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It isn’t pretty, the increasing pressures of very real and growing poverty. It’s not trendy or stylish, and it’s not found front and centre on social media.

It’s clear that as a society we don’t want to talk about things that make us uncomfortable; and poverty, well poverty makes us uncomfortable. As a society we tend to push poverty, poverty remedies, and poverty relief services out of the centre and into the corners of public discourse.

Perhaps it’s about time we get comfortable with being uncomfortable. If we are ever going to improve conditions for those who are poor and vulnerable, we must put the discussion front and centre.

We must get comfortable with talking about childhood neglect, childhood trauma, child abuse, and all the iterations of trauma, addiction, and untreated, undiagnosed mental illness. We must get comfortable in acknowledging the facts of truth and reconciliation and the multi-generational trauma of Indigenous people. We must get comfortable hearing and learning about intimate partner violence, gender inequality, and the barriers and biases faced by LGBTQ2S+ people. Finally, get comfortable with coming to terms with the fact that all these circumstances, conditions, and factors arrive every day at your local community food bank.

The need for assistance through Ontario food banks has exploded post-pandemic. And while food banks are struggling to keep up with sourcing and providing food, they are also doing what they can to be the lifeline to people and families that need more than just food to survive, let alone thrive.

Food banks, as a social justice movement, emerged in Canada just over 40 years ago as a short-term emergency response. Imagine, for just a moment, the impact in this province if suddenly our food bank doors closed.

As food banks we hear the moral cry “Give a man a fish and you feed him for a day but teach that man to fish and you feed him for a lifetime.” But let’s face it, with the current economic and social conditions of 2023, even for the best fishers there are far too many sharks in the water to expect that individuals and families anchored deeply in poverty will readily and rapidly recover themselves out of these conditions.

here are more children, more single adults, more families, more working families, and more seniors than ever before, in the history of food banks in Ontario, requiring help.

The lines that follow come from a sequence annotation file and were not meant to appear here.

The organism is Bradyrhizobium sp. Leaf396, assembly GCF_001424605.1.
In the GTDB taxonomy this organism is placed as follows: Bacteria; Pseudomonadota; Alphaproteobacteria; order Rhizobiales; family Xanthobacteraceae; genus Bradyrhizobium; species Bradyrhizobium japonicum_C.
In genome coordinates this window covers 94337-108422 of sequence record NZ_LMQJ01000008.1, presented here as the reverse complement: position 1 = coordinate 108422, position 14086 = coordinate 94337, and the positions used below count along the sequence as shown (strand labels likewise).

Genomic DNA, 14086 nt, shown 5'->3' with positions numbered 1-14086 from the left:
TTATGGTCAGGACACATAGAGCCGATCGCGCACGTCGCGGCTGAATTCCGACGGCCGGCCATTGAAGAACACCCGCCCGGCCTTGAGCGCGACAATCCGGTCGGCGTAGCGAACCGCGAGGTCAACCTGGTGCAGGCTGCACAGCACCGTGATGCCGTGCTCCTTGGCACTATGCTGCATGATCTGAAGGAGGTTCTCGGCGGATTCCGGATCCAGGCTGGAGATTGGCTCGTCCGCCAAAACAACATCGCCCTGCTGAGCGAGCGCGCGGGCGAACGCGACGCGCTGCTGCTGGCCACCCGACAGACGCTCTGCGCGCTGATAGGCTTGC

You hear it on the news everyday — the rising cost of food, inflation, skyrocketing housing costs, gas prices, wages not keeping pace with cost of living, and on and on. The words reported through these news stories have almost lulled our society into complacency and the belief that poverty and low-income Ontarian’s reliance on food banks is OK .

It’s not OK and it’s not enough just to focus on providing emergency food relief.

Food banks take no solace in becoming bigger food banks. There is no Heisman Trophy or Stanley Cup for being the biggest food bank in town. Please know that Ontario’s food banks move mountains to ensure that every person or family who needs help receives assistance. And every day of every week there are more new registrants who have never had to use a food bank before.

To address the conditions that food banks and people who rely on food banks face — we need short and long term, multi-sectoral, and truly transformative public policies, strategies, and sustainable solutions. This includes drastic improvements to Ontario’s social assistance programs, increased investments in supportive housing and the Ontario housing benefit, and holding employers accountable to the provision of quality jobs and employment opportunities.

Feed Ontario’s network of 1,200 food banks and hunger-relief organizations will remain strong in their resolve to assist our communities and know fully that with every grocery bag of food distributed, every support program we provide, and every listening ear, that we are helping to make lives better. But no matter how big our operations get or how much support we provide, we will never be able to get rid of those sharks in the water or turn the tide on poverty.

Our policy makers and government leaders are the only ones who can make this change. And to do so, they need to get comfortable with being uncomfortable and stand with us.

Together we can make positive change and we absolutely must.

— Christine Clark Lafleur is Executive Director of Port Cares and Feed Ontario Board Member